CONCLUSION: Reconstructing every log file sample with no increase in computational cost, MC-based LF QA is faster and more accurate than CS-based LF QA. Offering similar dosimetric accuracy compared to AC measurement, MC-based log files can be used for treatment planning QA. This article is protected by copyright. All rights reserved.

PMID: 29676463 [PubMed - as supplied by publisher]




An Unsupervised Automatic Segmentation Algorithm for Breast Tissue Classification of Dedicated Breast Computed Tomography Images.
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An Unsupervised Automatic Segmentation Algorithm for Breast Tissue Classification of Dedicated Breast Computed Tomography Images.

Med Phys. 2018 Apr 19;:

Authors: Caballo M, Boone JM, Mann R, Sechopoulos I

Abstract
PURPOSE: To develop and evaluate a new automatic classification algorithm able to identify voxels containing skin, vasculature, adipose and fibroglandular tissue in dedicated breast CT images.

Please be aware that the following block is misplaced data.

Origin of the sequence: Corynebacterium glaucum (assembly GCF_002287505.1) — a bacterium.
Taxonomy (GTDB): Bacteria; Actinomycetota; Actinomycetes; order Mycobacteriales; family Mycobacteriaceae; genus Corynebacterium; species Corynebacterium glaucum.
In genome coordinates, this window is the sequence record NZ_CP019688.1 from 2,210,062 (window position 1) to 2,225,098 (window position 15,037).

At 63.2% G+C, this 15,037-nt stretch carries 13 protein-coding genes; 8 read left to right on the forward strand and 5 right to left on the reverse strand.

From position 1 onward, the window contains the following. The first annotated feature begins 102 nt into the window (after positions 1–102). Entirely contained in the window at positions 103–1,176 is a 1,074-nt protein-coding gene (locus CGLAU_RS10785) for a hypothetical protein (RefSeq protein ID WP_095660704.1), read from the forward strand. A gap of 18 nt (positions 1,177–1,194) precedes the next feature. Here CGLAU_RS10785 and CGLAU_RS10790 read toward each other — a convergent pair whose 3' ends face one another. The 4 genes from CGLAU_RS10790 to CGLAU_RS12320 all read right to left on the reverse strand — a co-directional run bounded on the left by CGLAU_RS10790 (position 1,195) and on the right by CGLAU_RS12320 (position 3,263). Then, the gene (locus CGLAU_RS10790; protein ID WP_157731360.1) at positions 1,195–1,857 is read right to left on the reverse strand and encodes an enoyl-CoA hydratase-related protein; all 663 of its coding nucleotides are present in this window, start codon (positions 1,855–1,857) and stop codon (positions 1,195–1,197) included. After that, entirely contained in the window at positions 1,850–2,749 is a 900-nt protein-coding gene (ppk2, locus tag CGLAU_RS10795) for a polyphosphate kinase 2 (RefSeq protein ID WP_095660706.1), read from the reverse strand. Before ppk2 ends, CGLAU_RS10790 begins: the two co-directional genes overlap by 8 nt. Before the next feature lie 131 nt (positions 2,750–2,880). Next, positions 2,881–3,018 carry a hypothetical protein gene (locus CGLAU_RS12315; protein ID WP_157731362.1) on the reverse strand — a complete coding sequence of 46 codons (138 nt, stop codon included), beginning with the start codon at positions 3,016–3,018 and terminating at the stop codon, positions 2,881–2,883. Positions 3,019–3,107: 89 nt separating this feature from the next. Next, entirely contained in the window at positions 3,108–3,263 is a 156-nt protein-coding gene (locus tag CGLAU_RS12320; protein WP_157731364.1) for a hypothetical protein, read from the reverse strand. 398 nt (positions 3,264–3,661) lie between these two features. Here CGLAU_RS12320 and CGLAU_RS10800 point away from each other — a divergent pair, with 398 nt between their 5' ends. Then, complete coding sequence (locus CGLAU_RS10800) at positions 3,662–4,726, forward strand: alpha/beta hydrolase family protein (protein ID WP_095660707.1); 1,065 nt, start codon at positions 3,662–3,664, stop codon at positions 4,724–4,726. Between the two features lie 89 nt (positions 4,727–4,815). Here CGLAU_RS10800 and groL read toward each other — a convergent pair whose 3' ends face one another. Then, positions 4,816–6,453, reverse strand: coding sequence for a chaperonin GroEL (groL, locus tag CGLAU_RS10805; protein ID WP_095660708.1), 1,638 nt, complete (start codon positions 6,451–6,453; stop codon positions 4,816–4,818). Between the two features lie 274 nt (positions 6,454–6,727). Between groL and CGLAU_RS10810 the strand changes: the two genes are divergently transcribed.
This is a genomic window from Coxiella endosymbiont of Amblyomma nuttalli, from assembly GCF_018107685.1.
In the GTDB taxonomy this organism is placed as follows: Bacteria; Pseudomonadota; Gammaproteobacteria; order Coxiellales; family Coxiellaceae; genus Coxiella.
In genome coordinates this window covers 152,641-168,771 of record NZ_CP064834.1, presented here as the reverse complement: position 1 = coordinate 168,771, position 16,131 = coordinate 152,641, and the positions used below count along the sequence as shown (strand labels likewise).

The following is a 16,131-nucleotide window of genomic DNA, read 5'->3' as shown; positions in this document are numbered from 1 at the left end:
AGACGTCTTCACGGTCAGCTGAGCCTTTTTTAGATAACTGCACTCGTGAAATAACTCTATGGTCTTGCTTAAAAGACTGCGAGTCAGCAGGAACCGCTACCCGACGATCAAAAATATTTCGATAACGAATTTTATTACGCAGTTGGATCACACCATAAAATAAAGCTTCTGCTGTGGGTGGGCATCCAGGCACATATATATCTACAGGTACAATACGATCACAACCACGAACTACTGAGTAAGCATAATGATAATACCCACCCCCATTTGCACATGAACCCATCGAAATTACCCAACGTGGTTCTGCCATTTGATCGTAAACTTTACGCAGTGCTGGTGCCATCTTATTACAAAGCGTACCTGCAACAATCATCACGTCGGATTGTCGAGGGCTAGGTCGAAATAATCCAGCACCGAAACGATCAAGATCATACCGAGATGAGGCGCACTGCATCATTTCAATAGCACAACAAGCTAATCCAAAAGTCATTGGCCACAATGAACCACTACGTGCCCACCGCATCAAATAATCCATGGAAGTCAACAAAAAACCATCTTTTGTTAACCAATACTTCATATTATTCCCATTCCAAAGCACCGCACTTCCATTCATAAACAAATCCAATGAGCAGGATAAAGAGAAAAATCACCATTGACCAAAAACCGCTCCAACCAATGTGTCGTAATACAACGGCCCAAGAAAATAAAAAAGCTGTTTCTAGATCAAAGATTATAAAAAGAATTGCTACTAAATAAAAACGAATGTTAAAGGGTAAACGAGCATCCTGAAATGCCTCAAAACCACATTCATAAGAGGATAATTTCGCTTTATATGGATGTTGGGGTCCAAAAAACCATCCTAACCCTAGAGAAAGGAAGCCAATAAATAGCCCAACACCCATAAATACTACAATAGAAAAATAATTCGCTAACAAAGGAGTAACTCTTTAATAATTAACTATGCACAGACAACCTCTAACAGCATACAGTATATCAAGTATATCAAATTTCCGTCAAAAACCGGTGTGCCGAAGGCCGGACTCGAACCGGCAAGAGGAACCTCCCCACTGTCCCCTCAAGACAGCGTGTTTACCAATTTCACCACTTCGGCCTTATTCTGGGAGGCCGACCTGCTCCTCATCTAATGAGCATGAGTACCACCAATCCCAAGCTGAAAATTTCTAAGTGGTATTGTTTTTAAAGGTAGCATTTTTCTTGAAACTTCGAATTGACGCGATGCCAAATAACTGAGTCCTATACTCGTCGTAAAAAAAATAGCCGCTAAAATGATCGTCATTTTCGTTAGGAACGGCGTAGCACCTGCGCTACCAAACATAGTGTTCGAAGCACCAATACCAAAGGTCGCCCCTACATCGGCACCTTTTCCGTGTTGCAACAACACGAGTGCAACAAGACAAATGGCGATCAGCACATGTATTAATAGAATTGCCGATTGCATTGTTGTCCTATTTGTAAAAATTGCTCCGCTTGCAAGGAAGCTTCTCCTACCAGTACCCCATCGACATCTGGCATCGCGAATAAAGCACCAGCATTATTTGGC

METHODS: The proposed algorithm combines intensity and region-based segmentation methods with energy minimizing splines and unsupervised data mining approaches for classifying and segmenting the different tissue types. Breast skin segmentation is achieved by a region growing method which uses constraints from the previously extracted skin centerline to add robustness to the model and to reduce the false positive rate. An energy minimizing active contour model is then used to classify adipose tissue voxels by including gradient flow and region-based features. Finally, blood vessels are separated from fibroglandular tissue by a k-means clustering algorithm based on automatically extracted shape-based features. To evaluate the accuracy of the algorithm, two sets of 15 different patient breast CT scans, each acquired with different breast CT systems and acquisition settings, were obtained. Three slices from each scan were manually segmented under the supervision of an experienced breast radiologist and considered the gold standard. Comparisons with manual segmentation were quantified using five similarity metrics: Dice Similarity Coefficient (DSC), sensitivity, conformity coefficient, and two Hausdorff distance measures. To evaluate the robustness to image noise, the segmentation was repeated after separately adding Gaussian noise with increasing standard deviation (in four steps, from 0.01 to 0.04) to an additional 15 slices from the first dataset. In addition, to evaluate vasculature classification, three different pre- and post-contrast injection patient breast CT images were classified and compared. Finally, DSC was also used for quantitative comparisons with previously proposed approaches for breast CT tissue classification using ten images from the first dataset.